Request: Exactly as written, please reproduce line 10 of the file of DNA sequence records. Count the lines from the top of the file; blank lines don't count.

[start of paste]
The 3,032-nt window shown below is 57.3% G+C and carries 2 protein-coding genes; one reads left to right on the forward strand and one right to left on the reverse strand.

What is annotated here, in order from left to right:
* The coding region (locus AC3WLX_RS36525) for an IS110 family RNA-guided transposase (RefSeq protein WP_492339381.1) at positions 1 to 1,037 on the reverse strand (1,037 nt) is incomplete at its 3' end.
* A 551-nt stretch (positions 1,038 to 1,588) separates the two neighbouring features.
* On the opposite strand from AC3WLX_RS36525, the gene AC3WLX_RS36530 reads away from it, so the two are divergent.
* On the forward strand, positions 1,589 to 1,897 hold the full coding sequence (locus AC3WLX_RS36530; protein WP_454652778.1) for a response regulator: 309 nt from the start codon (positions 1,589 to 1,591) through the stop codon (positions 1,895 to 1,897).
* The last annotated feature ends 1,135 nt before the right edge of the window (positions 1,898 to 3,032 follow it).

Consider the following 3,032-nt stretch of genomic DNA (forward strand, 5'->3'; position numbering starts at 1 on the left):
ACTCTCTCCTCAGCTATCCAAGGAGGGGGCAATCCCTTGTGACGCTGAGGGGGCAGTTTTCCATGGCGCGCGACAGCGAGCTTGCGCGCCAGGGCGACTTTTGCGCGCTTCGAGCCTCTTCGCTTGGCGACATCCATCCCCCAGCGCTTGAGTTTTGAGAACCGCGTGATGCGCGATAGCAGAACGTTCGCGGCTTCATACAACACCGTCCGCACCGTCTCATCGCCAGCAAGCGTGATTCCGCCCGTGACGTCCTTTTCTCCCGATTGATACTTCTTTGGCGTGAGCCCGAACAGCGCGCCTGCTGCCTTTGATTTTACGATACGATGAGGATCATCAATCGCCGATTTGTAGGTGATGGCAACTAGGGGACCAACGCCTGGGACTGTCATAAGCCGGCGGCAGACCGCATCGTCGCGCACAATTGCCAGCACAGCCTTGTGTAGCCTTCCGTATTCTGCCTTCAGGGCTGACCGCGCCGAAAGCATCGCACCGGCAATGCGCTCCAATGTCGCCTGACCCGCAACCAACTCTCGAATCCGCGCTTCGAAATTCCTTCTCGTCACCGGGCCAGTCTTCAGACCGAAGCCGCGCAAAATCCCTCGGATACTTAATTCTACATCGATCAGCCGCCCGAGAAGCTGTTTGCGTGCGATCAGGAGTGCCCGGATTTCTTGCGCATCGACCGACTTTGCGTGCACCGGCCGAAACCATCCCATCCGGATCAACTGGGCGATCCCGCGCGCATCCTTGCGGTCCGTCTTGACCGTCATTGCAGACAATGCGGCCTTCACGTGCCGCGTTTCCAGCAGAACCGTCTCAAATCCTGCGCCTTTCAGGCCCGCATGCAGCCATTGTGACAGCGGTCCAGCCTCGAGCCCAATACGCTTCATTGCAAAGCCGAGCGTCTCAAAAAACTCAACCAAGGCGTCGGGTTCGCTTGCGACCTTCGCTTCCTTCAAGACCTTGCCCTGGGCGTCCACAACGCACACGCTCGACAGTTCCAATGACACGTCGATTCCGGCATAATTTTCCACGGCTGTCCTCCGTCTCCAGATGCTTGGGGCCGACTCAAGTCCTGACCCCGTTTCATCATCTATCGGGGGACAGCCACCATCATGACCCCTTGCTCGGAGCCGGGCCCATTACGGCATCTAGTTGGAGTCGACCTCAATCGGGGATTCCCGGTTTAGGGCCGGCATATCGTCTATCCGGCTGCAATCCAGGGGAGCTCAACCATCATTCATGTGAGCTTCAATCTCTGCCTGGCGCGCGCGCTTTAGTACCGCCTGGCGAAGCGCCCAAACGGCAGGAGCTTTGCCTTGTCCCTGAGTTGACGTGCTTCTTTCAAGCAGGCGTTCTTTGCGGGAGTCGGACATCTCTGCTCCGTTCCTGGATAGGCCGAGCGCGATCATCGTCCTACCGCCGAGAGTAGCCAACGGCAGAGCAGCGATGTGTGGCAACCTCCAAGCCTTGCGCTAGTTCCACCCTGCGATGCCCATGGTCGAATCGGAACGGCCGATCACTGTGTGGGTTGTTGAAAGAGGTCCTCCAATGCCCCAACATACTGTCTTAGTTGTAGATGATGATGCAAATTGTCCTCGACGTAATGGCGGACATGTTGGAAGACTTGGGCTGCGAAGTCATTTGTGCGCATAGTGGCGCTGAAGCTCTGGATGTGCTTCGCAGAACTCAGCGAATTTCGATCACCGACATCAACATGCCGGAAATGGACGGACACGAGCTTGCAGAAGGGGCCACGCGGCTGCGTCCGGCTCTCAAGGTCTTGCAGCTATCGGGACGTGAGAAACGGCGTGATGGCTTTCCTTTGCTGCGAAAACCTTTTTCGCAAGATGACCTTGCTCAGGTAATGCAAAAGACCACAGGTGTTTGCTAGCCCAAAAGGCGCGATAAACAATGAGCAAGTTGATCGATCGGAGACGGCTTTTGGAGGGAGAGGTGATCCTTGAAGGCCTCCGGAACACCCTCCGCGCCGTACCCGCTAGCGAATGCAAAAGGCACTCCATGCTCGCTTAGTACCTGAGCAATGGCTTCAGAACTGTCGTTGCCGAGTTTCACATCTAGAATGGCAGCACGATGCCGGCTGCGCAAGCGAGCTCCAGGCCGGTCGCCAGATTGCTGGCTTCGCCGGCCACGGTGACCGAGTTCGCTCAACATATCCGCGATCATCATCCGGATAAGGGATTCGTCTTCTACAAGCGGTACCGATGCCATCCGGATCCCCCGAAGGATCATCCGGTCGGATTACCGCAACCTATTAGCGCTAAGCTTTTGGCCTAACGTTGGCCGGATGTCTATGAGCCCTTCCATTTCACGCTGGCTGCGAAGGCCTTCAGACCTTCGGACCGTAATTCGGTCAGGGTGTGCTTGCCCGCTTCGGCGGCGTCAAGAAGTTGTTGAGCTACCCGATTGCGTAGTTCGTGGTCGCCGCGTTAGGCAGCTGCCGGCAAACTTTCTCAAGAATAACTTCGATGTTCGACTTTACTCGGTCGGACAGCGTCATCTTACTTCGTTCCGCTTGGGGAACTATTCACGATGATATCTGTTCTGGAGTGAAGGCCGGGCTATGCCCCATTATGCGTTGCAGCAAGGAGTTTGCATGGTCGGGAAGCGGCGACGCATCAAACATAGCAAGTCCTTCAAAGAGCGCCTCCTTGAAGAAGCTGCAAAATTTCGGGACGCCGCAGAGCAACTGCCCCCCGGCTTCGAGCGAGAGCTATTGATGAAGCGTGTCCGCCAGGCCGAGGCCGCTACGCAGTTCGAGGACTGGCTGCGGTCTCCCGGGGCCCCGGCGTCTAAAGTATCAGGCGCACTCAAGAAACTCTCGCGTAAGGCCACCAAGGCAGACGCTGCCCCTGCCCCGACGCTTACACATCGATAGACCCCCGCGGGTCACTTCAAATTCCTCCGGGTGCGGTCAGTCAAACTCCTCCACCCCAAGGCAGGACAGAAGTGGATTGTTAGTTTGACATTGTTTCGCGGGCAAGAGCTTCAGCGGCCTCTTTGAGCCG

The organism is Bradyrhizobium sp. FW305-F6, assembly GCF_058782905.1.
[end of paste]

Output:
The organism is Bradyrhizobium sp. FW305-F6, assembly GCF_058782905.1.